On the Right Track

Carey Bretsch of Civil Design discusses topping the Inc. 5000 list, bringing old rails up to speed, going back to school, and advice for young engineers

Carey Bretsch, founder of Civil Design.

In October 2000, Carey Bretsch and Mike Lapka founded Civil Design Inc., a civil engineering design and land-surveying firm in Brookings, South Dakota. By 2008, the company was so successful it was ranked number one of the top 50 engineering firms on the Inc. 5000 list. The company’s expertise covers a wide range and extends to highways, bridges, parking-lot designs, sports complexes, and, recently, the rerouting of a stream for a new airport. Civil Design also carved a niche in the railroad industry. Bretsch, the company’s president, explains how finding your professional niche is not necessarily a straight line between two points.

What is one of the most interesting projects Civil Design is working on these days?

We’re working on the rehabilitation of 61 miles of railroad that hasn’t had any significant activity in 30 years. The project—funded by a TIGER [Transportation Investment Generating Economic Recovery] grant from the US Department of Transportation—involves the replacement of ties and rail, and  the installation of a new ballast to bring it up to a Class 2 standard so we can haul heavy freight on this line. The interesting thing is that shortly after the state announced they had this project, we designed two new grain terminals on the line, each of which is valued at $25-30 million. This is a $40 million project overall that generated $55 million in construction activity. That’s a lot of job creation, and if you look at the intent of TIGER, that’s what it’s intended to do.

What jobs have you held that led you to own your own company?

My first job out of college was for a highway contractor in Casper, Wyoming. I worked there for three years and gained a lot of experience in business management and people management—it was very long hours. This was good work, but involved no engineering. In an effort to get back into the civil engineering field, I left Wyoming in 1984 and moved back to Brookings, South Dakota, and started graduate school in pursuit of a master’s of science degree in structural engineering. The challenge here was remembering everything I had learned, but hadn’t used for three years. Also noteworthy is the fact that I had married and had a wife that was six months pregnant at the time we moved. I worked one semester as a graduate teaching assistant in the civil engineering department. I then started working as the facilities engineer at SDSU [South Dakota State University]. I continued to work on my graduate studies taking one or two classes a semester until I finished.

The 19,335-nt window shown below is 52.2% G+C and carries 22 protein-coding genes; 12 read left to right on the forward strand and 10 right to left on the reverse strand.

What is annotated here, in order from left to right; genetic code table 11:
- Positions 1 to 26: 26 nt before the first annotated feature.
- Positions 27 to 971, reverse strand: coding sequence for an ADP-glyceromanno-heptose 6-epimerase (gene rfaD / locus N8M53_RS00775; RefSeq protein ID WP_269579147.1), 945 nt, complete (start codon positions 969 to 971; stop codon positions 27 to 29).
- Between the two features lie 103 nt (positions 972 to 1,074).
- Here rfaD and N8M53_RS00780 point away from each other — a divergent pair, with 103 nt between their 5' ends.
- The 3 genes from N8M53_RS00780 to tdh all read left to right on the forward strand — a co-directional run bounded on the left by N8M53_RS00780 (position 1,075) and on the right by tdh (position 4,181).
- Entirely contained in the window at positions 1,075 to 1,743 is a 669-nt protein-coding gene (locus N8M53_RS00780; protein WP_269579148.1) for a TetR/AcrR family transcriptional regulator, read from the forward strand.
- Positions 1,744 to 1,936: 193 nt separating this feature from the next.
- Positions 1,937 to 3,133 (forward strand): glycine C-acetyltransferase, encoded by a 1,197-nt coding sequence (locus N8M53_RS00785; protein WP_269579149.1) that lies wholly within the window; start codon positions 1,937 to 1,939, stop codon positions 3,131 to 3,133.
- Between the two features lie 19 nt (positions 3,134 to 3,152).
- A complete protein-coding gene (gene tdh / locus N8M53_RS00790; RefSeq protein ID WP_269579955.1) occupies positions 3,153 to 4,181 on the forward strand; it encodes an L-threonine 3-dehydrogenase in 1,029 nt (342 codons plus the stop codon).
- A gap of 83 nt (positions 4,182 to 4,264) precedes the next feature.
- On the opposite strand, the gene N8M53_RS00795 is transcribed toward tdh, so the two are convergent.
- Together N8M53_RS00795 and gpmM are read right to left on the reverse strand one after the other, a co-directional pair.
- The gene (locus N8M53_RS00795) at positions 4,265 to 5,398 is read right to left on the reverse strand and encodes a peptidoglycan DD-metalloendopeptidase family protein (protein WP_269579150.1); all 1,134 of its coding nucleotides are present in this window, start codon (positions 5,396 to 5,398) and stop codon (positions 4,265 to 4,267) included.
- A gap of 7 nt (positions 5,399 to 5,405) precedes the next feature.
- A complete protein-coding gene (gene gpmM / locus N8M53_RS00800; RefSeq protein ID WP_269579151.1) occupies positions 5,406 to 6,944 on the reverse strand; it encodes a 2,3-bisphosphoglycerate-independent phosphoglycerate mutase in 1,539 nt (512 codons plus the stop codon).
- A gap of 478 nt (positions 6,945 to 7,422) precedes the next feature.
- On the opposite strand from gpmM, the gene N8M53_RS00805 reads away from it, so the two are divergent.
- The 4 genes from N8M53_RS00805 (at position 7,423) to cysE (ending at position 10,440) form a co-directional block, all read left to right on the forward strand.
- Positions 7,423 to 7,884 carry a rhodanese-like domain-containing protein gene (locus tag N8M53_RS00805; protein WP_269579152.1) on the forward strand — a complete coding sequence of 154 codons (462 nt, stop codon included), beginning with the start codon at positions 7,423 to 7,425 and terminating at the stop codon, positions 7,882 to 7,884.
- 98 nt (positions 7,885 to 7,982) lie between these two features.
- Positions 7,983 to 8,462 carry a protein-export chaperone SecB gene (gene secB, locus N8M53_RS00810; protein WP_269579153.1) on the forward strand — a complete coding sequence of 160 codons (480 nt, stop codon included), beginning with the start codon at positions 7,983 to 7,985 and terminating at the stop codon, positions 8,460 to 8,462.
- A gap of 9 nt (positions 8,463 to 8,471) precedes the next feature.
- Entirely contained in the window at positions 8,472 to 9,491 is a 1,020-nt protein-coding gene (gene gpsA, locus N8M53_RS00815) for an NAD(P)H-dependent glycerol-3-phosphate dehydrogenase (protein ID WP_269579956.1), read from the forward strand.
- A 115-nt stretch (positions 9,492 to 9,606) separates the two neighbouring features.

What resources did you use to face those challenges? What lessons did you learn?

I studied very hard to regain lost knowledge. I learned that you lose what you don’t use.

What brought you and Mike Lapka together to start Civil Design?

Mike and I were working for the same business, and we wanted to start our own. Mike is a land surveyor, and we had a strong working relationship. I was managing a branch office in Brookings—I had some pretty loyal clients—and they went with me when I started the business.

Can you describe an average workday?

I spend about 50 percent of my time on the phone with clients or prospective clients. I travel about two days per week on average for projects, either looking at new projects or dealing with special issues on current projects. During the course of any day, my time is spent writing and reviewing contracts, writing or reviewing new proposals, developing work scope, solving special problems for the design and project engineers, and reviewing the progress on the more than 25 active projects we’re working on to ensure that they are on time and within budget. I really like to see things progress in a planned sequence.

Can you offer any career advice to young men and women interested in your field?

Don’t be caught up with the money of your first job. Look for a job that is satisfying and offers advancement opportunities in a location you enjoy. Work where you want to live. The financial rewards will follow, although not as quickly, but the quality of life is more plentiful.